Deploying Docs on Github with Travis-CI

It is very common to deploy docs from a Github repo to a Github Pages site. In the past few days, I have setup several repos that will push to Github Pages using the Travis-CI continuous integration, and I wanted to document how easy it is here.


Since I have written this blog post, a commenter pointed out that Travis-CI has built-in support for deploying to github pages. In fact, the final .travis.yml file could be:

language: python
- pip install mkdocs
- mkdocs build --verbose --clean --strict
 provider: pages
 skip_cleanup: true
 github_token: $GITHUB_TOKEN # Set in dashboard
 local_dir: site
   branch: master

There is a trade-off with this method though. Using the built-in travis-ci method utilizes your personal GITHUB_TOKEN, which has access to all of the repositories that you have access to. By using a deploy key, as described below, it is a key specific to the single repository. Therefore, the above method is easier to setup, but could expose your GITHUB_TOKEN which has access all of your repos.

Create Deploy Key

After the repo is created, the first step is to create a deploy key.

ssh-keygen -t rsa -b 4096 -C "" -f deploy-key

Add the contents to to your repo’s settings under Settings -> Deploy Keys. Be sure to check the “Allow write access”. The deploy key will be used to authenticate the travis-ci build in order to push the website.

We will next have to encrypt the deploy-key so we can commit it to our repository safely.

Encrypt Deploy-key

First, you will need to install the travis command line tools, which is a Ruby Gem. After installing ruby, you can run the command:

gem install travis

Next, you will need to enable the repo to be build on Travis-CI. Log into Travis-CI and go to “Account”. Within this menu, search for the name of your repo, and click to enable it.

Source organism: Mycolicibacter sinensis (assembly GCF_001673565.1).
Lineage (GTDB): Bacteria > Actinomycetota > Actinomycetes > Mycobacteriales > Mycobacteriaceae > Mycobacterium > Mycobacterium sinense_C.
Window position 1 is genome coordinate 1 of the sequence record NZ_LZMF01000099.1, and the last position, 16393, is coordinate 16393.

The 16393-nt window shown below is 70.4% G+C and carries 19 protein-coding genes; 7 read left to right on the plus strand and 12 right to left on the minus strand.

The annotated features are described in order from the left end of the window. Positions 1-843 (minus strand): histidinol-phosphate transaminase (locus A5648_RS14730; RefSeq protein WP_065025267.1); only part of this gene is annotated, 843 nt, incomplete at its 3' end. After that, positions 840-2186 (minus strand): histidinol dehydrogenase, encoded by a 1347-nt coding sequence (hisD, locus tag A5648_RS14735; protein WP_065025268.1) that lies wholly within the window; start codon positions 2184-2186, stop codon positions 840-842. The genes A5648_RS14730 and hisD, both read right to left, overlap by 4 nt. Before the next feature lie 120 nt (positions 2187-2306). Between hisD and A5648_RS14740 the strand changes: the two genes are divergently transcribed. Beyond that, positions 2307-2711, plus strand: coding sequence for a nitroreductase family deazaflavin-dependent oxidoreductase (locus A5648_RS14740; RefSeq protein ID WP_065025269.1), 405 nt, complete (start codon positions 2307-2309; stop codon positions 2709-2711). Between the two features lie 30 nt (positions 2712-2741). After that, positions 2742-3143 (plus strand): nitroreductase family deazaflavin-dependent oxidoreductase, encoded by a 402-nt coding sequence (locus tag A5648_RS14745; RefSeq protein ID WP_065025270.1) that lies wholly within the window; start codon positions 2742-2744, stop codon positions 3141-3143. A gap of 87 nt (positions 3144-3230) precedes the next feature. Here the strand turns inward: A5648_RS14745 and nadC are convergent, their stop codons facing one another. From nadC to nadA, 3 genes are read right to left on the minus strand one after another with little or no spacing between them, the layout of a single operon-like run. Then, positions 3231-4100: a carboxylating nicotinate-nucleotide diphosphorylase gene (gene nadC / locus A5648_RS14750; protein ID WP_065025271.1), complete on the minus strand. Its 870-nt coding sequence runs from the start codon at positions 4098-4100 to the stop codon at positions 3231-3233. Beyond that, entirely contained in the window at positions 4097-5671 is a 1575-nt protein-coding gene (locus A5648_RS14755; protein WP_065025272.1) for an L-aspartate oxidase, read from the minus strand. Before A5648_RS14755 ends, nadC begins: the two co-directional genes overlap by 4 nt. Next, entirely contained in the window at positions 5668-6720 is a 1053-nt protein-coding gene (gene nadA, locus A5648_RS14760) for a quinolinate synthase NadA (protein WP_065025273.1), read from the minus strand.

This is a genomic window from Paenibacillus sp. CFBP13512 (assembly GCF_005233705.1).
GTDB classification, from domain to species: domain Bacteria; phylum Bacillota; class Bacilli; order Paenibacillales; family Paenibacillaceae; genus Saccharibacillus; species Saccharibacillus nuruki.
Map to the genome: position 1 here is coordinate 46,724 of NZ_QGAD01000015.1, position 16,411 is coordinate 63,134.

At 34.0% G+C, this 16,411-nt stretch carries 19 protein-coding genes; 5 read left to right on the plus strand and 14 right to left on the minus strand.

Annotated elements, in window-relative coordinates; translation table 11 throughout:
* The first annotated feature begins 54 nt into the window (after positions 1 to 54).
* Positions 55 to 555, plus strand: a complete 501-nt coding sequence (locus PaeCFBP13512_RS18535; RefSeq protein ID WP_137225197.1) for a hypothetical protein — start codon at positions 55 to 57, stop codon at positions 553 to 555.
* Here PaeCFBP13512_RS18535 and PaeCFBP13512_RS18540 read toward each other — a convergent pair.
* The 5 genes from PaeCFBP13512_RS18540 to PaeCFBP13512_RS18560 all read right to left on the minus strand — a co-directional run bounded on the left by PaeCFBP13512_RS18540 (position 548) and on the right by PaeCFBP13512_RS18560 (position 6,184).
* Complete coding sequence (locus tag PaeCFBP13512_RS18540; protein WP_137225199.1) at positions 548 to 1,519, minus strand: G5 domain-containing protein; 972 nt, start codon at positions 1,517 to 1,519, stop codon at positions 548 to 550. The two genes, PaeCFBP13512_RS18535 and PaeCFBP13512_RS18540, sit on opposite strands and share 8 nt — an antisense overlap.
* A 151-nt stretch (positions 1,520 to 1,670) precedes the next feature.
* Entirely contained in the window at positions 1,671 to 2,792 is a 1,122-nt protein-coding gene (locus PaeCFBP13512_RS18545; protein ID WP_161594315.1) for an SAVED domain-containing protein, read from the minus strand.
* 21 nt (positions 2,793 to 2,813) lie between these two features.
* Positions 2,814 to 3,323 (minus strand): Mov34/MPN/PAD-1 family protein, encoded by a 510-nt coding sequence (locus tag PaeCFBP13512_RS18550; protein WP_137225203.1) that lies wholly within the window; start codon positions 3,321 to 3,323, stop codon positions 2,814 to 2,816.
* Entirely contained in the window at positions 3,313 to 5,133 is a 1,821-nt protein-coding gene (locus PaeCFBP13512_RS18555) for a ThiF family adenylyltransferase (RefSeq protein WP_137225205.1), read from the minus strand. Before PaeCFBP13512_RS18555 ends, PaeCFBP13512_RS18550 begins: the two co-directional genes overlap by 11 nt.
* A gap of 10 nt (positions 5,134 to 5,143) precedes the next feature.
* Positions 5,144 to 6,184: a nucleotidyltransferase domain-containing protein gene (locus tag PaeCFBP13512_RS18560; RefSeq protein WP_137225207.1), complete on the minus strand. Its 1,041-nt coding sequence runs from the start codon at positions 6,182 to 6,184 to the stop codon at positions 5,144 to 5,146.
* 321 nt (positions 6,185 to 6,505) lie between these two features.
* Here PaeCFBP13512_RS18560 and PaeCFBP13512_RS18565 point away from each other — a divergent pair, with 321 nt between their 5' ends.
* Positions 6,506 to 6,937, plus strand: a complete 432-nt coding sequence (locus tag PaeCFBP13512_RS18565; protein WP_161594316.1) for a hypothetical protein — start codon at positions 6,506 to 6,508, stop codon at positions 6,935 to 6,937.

Enable Travis-CI Repo

Inside the repository’s git repo on your own computer, run the command:

travis encrypt-file deploy-key
openssl aes-256-cbc -K $encrypted_1d262b48bc9b_key -iv $encrypted_1d262b48bc9b_iv -in deploy-key.enc -out deploy-key -d

This will encrypt the deploy-key with the Travis-CI public key, therefore it can only be accessed on the Travis-CI infrastructure. The above line is very important to remember, you will copy / paste it into the .travis.yml.

Configure Travis-CI

For most of my Travis-CI configurations, I copy from my previous configurations. Travis-CI is configured in a specially named file in your repo named .travis.yml. Here is an example configuration that builds MkDocs documentation.

  - GIT_NAME: "'Markdown autodeploy'"
  - GH_REF:
language: python
- pip install mkdocs
- pip install MarkdownHighlight
- openssl aes-256-cbc -K $encrypted_1d262b48bc9b_key -iv $encrypted_1d262b48bc9b_iv -in deploy-key.enc -out deploy-key -d
- chmod 600 deploy-key
- eval `ssh-agent -s`
- ssh-add deploy-key
- git config "Automatic Publish"
- git config ""
- git remote add gh-token "${GH_REF}";
- git fetch gh-token && git fetch gh-token gh-pages:gh-pages;
- if [ "${TRAVIS_PULL_REQUEST}" = "false" ]; then echo "Pushing to github"; PYTHONPATH=src/ mkdocs gh-deploy -v --clean --remote-name gh-token; git push gh-token gh-pages; fi;

You can see that the openssl command that was printed while encrypting is in the script section. Be sure to copy / paste it completely into your .travis.yml file.

This file instructs Travis-CI to:

  1. Install mkdocs
  2. Decrypt the deploy-key
  3. Builds the mkdocs documentation.
  4. Push the docs to the gh-pages branch of the repo.

Commit and be prosperous

Commit the travis.yml, the deploy-key.enc. Be sure not to commit the deploy-key. And everything should be good to go!

The above examples where from the OSG Security docs repo.

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